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M&A Accounting: Brave New World

7/21/08

We usually don’t report on the dry subject of M&A accounting but you’ll want to know what the regulators have in store for you this winter.

Wrestling with Ghosts
Actually, it’s quasi-regulators, the Financial Accounting Standards Board (FASB). They’re the non-profit CPA body designated by the SEC to define “generally accepted accounting practice” or GAAP. If you don’t comply with FASB’s accounting standards you aren’t GAAP, and if you’re not GAAP you won’t get a clean audit.

What has inspired the rule-makers at FASB to pound their keyboards is the rising contribution of intangibles -- things like intellectual property and contracts -- to a company’s overall value. Said another way, in the information age bricks-and-mortar assets are becoming less relevant.

Being accountants, FASB’s members want to quantify these intangibles. So they’ve published SFAS 141(R) which will cover all deals closing with fiscal years beginning after December 15.

SFAS 141(R) delights the accounting profession along with lawyers and valuation consultants because it requires third-party experts to estimate the fair market value of each asset and liability purchased -- trademarks, copyrights, lawsuits, contingent earn-outs, indemnification contracts, R&D, the know-how of factory employees down the road, maybe even Steve Job’s product design brilliance.

And the Losers Are...
For the same reasons, SFAS 141(R) aggravates buyers, sellers and investment bankers. The new rules will clog transactions with more red tape, add new transaction costs, invite lawsuits, increase acquisition goodwill, and jack up the buyer’s earnings volatility due to constant “fair market” revisions of that goodwill.

Buyers and investment bankers also don’t like that fact that SFAS 141(R) requires all pre-deal acquisition fees and post-deal restructuring costs to be expensed rather than capitalized.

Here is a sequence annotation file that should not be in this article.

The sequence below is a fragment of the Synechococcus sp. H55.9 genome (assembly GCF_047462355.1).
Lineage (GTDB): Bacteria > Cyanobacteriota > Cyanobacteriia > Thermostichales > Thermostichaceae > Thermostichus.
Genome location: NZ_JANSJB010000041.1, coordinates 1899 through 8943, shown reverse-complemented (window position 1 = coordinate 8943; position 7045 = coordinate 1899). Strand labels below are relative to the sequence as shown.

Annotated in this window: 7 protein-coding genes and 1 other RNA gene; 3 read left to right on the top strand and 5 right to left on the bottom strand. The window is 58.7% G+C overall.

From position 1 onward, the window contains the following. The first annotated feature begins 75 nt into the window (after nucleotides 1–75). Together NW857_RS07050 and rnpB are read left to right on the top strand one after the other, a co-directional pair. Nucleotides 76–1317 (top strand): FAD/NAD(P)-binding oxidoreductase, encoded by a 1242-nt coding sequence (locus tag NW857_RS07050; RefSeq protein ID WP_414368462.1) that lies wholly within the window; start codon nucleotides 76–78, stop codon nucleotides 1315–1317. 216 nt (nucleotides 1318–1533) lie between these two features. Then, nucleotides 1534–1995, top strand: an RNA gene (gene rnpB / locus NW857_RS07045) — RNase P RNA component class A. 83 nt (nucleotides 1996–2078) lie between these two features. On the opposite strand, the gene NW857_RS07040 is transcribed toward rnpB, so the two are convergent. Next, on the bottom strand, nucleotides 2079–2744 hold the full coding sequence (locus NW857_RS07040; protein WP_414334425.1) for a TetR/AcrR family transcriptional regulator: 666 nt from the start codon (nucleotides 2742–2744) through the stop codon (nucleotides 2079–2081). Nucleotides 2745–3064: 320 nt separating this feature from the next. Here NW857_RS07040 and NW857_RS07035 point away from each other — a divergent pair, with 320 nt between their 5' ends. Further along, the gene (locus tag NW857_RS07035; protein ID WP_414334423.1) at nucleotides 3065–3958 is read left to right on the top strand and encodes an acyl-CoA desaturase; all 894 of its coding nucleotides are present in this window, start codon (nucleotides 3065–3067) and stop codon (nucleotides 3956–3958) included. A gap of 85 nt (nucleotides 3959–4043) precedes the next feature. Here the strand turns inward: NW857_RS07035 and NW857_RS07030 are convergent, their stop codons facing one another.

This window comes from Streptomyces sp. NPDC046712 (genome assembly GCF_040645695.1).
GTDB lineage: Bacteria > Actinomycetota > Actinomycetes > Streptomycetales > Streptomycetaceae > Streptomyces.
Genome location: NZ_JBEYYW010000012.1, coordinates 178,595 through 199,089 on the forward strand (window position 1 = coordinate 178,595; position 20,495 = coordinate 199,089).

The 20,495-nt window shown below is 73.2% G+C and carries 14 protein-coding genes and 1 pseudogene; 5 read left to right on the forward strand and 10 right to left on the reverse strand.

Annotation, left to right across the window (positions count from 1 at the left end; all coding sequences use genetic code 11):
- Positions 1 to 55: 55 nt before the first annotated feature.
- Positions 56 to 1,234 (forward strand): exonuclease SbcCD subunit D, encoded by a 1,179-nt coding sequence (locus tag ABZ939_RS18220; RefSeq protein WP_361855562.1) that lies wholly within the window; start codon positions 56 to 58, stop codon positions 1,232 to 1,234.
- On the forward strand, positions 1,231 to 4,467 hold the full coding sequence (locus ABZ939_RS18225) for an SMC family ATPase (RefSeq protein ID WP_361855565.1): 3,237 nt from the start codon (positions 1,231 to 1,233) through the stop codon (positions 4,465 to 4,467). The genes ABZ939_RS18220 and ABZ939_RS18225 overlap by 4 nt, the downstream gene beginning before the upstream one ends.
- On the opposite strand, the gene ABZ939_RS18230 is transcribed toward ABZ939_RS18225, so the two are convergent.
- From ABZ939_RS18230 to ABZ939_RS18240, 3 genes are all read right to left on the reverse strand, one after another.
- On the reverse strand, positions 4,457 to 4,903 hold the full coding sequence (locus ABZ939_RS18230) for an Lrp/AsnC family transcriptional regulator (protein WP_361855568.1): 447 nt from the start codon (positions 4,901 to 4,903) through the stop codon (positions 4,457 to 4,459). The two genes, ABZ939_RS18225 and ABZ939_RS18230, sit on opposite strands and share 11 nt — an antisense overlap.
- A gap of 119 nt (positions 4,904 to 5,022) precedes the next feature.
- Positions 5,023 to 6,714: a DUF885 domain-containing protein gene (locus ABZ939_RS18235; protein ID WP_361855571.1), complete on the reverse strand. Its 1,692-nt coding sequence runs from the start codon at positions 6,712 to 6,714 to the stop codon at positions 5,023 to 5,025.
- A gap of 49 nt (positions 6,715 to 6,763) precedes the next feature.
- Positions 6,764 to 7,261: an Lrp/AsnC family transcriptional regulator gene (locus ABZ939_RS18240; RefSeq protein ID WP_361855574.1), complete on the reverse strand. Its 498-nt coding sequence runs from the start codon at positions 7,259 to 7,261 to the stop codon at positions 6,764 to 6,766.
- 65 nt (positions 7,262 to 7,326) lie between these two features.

While we’re sympathetic to the dilemma of tracking value in an increasingly intangible world, we don’t think trying to count the number of angels on the head of a pin works. Some things are simply not amenable to detailed quantification. If they were, market research would guarantee each product’s success before launch. And banks would lend to start-ups based on five-year projections. Even putting aside the fact that some things are unknowable with precision, what’s the value of a process that introduces more balance sheet and earnings surprises?

Beating the Clock
SFAS 141(R) does have some benefit: it coordinates American accounting with international standards (IFRS), thereby easing trans-national deals. But the trade-off is another burden on business, joining Sarbanes-Oxley’s role in the decline of American IPO’s and the dearth of micro-cap coverage caused by Spitzer’s banishment of equity research by investment banks.

We suspect that, along with the prospect of higher taxes imposed by a new Administration, the imminent implementation of SFAS 141(R) is accelerating transaction volume now as buyers and sellers attempt to beat the December 15 clock.


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